By Arthur M. Freyre*
Secretary of State Mike Pompeo announced on January 16, 2019, that he is evaluating if Title III of the Helms-Burton Cuba sanctions law would be waived in 45 days or whether he would recommend to President Trump that Americans be allowed to defend property rights in U.S. federal court. Secretary Pompeo’s decision is expected to come by March 2nd. If Title III is not waived, American citizens and others may sue in U.S. federal court for trafficking in confiscated properties in Cuba. Foreign companies doing business in Cuba, or any person subject to U.S. law who may be considering Cuba-related transactions, should familiarize themselves with this matter.
American taxpayers have been barred from bringing forth anti-trafficking property lawsuits because every president has waived Title III since the law was enacted in 1996. One of the main reasons Title III has been waived until now is the concern that a foreign company or country would prevail against the U.S. in the court of the World Trade Organization.
To understand the impact of Title III, some historical perspective will help highlight why it is such an important tool in defending American property rights. After the 1959 communist takeover of Cuba, the Cuban government targeted American citizens and others opposed to the socialist revolution. The Cuban government’s confiscation of property resulted in thousands of American citizens and countless Cuban nationals losing their residences, businesses, and other forms of personal and real property.
Internationally it is well recognized that all nations, including Cuba, may confiscate property for different reasons, but under international law, nations have an obligation to compensate foreign nationals for property confiscations or expropriations. Cuba’s confiscations were driven by both economic and ideological reasons in a process that violated both international property law and international human rights law.
The only remedy that an American citizen had at the time was to file their claims for certification by the Foreign Claims Settlement Commission. The International Claims Settlement Act of 1949 (22 U.S.C. 1643, et. seq.) governs the certified claims process. The Cuba Claims Program was completed and closed in 1972, when the Commission certified 5,911 claims. The program was briefly reopened in 2005, during which two additional claims were certified.
Updating U.S.-Cuba Policy & Laws in Response to New Circumstances
In the early 1990s, for the first time since the Cold War, the U.S. Congress looked closely at how best to protect U.S. national interests, including property rights of American nationals. In 1996, the Congress passed the Cuban Liberty and Democratic Solidarity Act or “Helms-Burton”. This law was also enacted, in part, as a response to the murder of three citizens and one U.S. national whose civilian airplanes were shot down by the Cuban Air Force over international waters.
The new law created an updated legal and policy framework for U.S.-Cuba relations that included tougher sanctions, but also a mechanism to defend U.S. property rights such as Title III that would authorize lawsuits against foreign companies and others doing business in Cuba on property that is the subject of a certified claim or otherwise confiscated property. Every president since Clinton has waived this section for national security reasons, barring all lawsuits. However, the Trump Administration is taking a second look at this option to help claim holders defend their property rights.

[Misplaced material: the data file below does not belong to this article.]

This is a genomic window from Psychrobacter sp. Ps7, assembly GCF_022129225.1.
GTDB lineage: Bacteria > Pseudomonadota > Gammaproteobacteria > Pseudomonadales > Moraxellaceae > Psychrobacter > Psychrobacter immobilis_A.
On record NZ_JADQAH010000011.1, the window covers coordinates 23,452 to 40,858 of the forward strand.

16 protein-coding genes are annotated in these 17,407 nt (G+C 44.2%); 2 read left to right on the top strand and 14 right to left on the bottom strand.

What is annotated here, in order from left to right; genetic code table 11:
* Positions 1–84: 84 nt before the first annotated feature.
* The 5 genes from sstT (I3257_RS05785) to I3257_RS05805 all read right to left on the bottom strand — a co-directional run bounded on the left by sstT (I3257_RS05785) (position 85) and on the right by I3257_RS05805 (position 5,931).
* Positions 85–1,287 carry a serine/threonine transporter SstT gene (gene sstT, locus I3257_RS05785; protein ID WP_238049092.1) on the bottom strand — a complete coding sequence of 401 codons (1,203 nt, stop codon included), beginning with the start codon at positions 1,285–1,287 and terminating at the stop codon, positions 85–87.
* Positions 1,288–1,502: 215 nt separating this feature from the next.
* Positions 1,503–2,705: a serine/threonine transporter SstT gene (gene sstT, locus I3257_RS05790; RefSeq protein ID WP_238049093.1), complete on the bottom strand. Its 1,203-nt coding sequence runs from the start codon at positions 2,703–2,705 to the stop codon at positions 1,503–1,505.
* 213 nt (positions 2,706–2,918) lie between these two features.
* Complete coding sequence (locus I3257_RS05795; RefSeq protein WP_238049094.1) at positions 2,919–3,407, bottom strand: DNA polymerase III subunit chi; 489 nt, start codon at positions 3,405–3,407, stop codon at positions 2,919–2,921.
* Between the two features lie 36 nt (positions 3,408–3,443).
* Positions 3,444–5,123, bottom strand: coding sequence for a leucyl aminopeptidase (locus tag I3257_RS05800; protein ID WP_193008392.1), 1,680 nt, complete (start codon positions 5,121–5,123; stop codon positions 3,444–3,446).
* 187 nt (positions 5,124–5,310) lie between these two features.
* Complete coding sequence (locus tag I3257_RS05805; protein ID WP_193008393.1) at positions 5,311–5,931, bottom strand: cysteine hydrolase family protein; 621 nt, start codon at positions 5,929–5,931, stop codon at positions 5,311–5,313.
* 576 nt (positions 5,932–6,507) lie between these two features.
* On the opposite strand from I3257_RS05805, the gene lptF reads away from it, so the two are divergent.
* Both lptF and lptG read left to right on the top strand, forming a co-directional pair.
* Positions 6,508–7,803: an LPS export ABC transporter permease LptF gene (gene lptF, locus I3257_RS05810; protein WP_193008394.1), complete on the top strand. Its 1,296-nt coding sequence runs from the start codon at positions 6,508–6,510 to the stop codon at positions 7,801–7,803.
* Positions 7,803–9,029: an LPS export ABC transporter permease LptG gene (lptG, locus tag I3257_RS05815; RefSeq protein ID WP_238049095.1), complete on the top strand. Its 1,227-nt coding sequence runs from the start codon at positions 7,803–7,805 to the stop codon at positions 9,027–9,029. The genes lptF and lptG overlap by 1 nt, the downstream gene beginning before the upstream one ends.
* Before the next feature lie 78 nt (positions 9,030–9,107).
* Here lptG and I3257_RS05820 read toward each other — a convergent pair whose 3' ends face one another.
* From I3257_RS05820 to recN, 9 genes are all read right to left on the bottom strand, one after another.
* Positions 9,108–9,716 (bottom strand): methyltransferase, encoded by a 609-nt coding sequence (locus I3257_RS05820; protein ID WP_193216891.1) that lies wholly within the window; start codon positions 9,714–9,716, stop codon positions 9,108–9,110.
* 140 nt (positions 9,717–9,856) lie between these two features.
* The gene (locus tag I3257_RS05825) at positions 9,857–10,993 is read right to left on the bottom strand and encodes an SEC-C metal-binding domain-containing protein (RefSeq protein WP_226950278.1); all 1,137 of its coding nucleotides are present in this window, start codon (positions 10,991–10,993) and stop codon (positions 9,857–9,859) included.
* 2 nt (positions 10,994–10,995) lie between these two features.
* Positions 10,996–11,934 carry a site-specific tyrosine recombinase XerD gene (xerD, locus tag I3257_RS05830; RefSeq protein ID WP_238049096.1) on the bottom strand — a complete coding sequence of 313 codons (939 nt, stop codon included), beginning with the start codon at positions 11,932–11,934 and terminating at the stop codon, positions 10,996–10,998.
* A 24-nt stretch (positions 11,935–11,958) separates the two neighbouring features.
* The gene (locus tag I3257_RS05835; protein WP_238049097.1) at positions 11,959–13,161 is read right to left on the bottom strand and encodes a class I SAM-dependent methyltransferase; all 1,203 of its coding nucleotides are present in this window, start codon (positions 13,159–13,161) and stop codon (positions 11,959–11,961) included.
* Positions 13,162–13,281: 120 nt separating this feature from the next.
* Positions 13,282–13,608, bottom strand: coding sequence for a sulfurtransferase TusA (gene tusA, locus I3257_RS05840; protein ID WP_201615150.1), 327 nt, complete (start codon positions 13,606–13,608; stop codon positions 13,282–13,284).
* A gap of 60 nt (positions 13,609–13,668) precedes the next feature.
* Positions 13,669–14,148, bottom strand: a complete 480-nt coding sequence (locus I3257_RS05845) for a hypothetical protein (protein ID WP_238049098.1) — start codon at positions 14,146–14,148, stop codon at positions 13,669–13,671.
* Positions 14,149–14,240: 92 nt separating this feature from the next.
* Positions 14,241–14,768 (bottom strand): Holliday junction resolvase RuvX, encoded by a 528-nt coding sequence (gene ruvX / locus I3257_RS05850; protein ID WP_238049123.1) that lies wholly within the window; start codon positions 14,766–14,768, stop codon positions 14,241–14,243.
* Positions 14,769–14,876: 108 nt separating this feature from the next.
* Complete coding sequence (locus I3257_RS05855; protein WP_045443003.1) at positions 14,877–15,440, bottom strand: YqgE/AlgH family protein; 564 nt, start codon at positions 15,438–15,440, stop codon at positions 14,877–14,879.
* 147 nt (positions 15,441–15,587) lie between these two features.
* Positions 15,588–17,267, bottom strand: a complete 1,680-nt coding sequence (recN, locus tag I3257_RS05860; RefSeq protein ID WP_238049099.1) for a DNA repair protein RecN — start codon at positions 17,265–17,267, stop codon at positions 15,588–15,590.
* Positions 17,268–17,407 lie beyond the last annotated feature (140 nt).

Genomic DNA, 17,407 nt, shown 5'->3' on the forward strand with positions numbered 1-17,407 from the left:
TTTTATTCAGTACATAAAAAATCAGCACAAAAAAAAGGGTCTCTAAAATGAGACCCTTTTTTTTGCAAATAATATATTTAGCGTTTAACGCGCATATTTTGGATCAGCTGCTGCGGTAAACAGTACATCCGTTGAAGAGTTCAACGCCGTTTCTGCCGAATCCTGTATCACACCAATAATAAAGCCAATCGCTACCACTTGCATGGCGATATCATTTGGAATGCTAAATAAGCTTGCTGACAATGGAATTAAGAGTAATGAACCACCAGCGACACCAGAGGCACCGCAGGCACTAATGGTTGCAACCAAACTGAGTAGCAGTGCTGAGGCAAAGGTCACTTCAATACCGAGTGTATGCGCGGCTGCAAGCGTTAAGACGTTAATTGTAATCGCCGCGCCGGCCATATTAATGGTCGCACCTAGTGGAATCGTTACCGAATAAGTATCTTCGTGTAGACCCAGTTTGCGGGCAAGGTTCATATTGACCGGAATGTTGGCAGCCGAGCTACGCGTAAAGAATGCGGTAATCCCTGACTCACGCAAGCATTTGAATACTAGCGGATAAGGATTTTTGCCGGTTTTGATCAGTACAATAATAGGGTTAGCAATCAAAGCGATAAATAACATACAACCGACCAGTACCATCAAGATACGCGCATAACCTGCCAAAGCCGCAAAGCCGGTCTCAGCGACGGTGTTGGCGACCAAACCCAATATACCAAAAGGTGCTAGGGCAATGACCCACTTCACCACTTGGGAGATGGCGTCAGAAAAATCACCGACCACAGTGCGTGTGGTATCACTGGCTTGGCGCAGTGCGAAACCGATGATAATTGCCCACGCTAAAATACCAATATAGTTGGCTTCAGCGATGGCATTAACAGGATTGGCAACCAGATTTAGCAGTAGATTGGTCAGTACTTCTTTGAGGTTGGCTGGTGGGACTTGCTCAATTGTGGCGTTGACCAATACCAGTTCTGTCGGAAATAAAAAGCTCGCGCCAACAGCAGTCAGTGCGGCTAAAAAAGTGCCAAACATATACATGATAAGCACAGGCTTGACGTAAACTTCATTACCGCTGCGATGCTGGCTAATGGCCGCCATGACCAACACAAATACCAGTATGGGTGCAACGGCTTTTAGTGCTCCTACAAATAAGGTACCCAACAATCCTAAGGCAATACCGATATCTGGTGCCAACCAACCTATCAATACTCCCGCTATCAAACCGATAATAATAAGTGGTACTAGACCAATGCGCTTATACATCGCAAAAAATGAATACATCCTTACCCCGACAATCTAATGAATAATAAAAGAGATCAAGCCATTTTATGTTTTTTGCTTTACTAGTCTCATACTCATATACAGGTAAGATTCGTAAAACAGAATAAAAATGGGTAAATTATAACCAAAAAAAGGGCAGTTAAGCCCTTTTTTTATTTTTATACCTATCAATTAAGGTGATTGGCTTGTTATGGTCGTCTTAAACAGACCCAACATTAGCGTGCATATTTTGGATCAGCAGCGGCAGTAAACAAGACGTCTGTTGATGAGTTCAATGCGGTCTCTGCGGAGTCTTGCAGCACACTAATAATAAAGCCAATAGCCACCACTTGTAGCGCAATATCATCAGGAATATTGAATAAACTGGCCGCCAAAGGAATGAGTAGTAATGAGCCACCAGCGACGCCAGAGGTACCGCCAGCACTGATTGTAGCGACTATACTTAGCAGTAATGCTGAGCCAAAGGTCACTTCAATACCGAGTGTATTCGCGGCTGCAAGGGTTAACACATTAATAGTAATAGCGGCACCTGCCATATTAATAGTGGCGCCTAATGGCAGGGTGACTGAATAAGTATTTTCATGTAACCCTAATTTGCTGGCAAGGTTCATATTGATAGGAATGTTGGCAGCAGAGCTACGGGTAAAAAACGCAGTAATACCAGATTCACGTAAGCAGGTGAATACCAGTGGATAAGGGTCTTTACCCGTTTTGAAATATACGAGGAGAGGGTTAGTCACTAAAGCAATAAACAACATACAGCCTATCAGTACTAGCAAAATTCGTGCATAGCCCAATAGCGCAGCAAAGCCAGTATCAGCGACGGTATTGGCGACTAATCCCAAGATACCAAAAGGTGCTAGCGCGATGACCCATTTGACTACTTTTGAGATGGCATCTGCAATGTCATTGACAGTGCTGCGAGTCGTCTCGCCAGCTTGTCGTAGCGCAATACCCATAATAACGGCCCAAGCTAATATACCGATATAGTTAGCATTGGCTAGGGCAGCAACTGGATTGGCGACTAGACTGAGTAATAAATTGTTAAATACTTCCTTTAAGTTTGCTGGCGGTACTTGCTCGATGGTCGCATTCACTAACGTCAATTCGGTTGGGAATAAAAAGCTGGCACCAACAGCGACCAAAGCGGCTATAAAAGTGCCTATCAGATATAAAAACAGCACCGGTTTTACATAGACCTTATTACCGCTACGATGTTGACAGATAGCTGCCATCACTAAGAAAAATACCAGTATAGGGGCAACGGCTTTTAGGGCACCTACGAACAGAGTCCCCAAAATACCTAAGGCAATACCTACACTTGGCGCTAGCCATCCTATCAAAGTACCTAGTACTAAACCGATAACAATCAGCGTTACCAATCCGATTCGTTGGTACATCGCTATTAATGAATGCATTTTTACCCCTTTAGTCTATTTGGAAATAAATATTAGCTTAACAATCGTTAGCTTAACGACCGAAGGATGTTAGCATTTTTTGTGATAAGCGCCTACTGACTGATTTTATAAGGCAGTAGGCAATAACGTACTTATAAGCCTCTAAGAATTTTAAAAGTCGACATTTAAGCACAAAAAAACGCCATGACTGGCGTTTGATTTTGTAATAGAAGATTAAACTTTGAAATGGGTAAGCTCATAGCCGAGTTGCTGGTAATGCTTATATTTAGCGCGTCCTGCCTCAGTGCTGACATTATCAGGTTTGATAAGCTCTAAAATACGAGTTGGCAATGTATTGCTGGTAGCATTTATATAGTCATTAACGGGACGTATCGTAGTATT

While the ultimate goal of Title III is settling the claims, not litigation, such lawsuits may afford claimants the right to sue for trafficking in properties that are the subject of a certified claim or otherwise confiscated. According to the law, certain lawsuits may not be allowed such as those pertaining to transactions on confiscated properties used today for lawful travel and telecommunications as defined in the statute and the Cuban Assets Control Regulations. This restriction on Title III, and other legal questions, will undoubtedly receive a great deal of scrutiny by administration officials and those considering filing a lawsuit.
Take Steps to Ensure Lawful Transactions in Cuba Do Not Include Confiscated Properties
U.S. and foreign companies doing business in Cuba may need to reassess their risk exposure if the Trump Administration implements Title III. Companies doing business in Cuba should always screen potential transactions for confiscated property scenarios. Foreign companies with an office in the United States should have an additional layer of vigilance for two reasons. First, foreign companies with U.S. offices are subject to embargo regulations, even if the U.S. subsidiary has no contact with Cuba. There are also extra-territorial legal considerations.
The second reason is that executives of foreign companies that do business in Cuba could lose their U.S. visa for engaging in trafficking in property subject to a certified claim or other claims. There are other potential penalties including the loss of U.S. visas for company officials whose businesses engage in unlawful trafficking under U.S. law, reputational risk, among others. Several Members of Congress are also considering anti-trafficking legislation to bolster and update existing laws and regulations.
In closing, companies doing business in Cuba should reassess their risk exposure, regardless of whether Title III will be implemented or waived.
*Arthur M. Freyre of PobleteTamargo LLP advises clients on public policy and legal matters having many years of experience as both a consultant and expert in public policy matters . Mr. Freyre is a regular contributor to online publications focused on foreign policy and technology, including DC Dispatches and the International Law Quarterly.